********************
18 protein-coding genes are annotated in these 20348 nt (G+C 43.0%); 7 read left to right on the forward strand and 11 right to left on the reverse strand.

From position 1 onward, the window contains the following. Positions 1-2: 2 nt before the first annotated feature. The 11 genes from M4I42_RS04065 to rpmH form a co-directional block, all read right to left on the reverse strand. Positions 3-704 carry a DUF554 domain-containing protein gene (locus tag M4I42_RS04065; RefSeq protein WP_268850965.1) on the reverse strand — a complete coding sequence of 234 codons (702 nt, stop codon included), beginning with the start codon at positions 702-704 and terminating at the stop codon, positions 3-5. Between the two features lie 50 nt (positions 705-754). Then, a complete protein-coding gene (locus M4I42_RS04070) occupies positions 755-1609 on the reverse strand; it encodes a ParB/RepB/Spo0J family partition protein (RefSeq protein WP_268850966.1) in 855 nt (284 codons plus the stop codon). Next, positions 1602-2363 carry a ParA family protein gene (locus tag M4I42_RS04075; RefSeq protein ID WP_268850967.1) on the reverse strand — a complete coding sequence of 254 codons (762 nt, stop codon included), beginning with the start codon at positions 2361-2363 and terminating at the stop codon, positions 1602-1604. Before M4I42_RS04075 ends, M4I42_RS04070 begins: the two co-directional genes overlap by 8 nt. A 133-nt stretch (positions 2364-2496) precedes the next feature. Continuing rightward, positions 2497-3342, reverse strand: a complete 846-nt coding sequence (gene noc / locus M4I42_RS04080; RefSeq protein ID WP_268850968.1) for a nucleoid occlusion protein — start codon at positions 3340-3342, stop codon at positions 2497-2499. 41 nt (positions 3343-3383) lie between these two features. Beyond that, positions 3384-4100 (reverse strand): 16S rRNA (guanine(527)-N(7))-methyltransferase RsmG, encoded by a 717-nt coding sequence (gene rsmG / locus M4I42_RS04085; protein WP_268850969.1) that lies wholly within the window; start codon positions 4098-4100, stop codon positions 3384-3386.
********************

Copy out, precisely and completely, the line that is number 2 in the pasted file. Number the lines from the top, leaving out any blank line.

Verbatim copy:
From position 1 onward, the window contains the following. Positions 1-2: 2 nt before the first annotated feature. The 11 genes from M4I42_RS04065 to rpmH form a co-directional block, all read right to left on the reverse strand. Positions 3-704 carry a DUF554 domain-containing protein gene (locus tag M4I42_RS04065; RefSeq protein WP_268850965.1) on the reverse strand — a complete coding sequence of 234 codons (702 nt, stop codon included), beginning with the start codon at positions 702-704 and terminating at the stop codon, positions 3-5. Between the two features lie 50 nt (positions 705-754). Then, a complete protein-coding gene (locus M4I42_RS04070) occupies positions 755-1609 on the reverse strand; it encodes a ParB/RepB/Spo0J family partition protein (RefSeq protein WP_268850966.1) in 855 nt (284 codons plus the stop codon). Next, positions 1602-2363 carry a ParA family protein gene (locus tag M4I42_RS04075; RefSeq protein ID WP_268850967.1) on the reverse strand — a complete coding sequence of 254 codons (762 nt, stop codon included), beginning with the start codon at positions 2361-2363 and terminating at the stop codon, positions 1602-1604. Before M4I42_RS04075 ends, M4I42_RS04070 begins: the two co-directional genes overlap by 8 nt. A 133-nt stretch (positions 2364-2496) precedes the next feature. Continuing rightward, positions 2497-3342, reverse strand: a complete 846-nt coding sequence (gene noc / locus M4I42_RS04080; RefSeq protein ID WP_268850968.1) for a nucleoid occlusion protein — start codon at positions 3340-3342, stop codon at positions 2497-2499. 41 nt (positions 3343-3383) lie between these two features. Beyond that, positions 3384-4100 (reverse strand): 16S rRNA (guanine(527)-N(7))-methyltransferase RsmG, encoded by a 717-nt coding sequence (gene rsmG / locus M4I42_RS04085; protein WP_268850969.1) that lies wholly within the window; start codon positions 4098-4100, stop codon positions 3384-3386.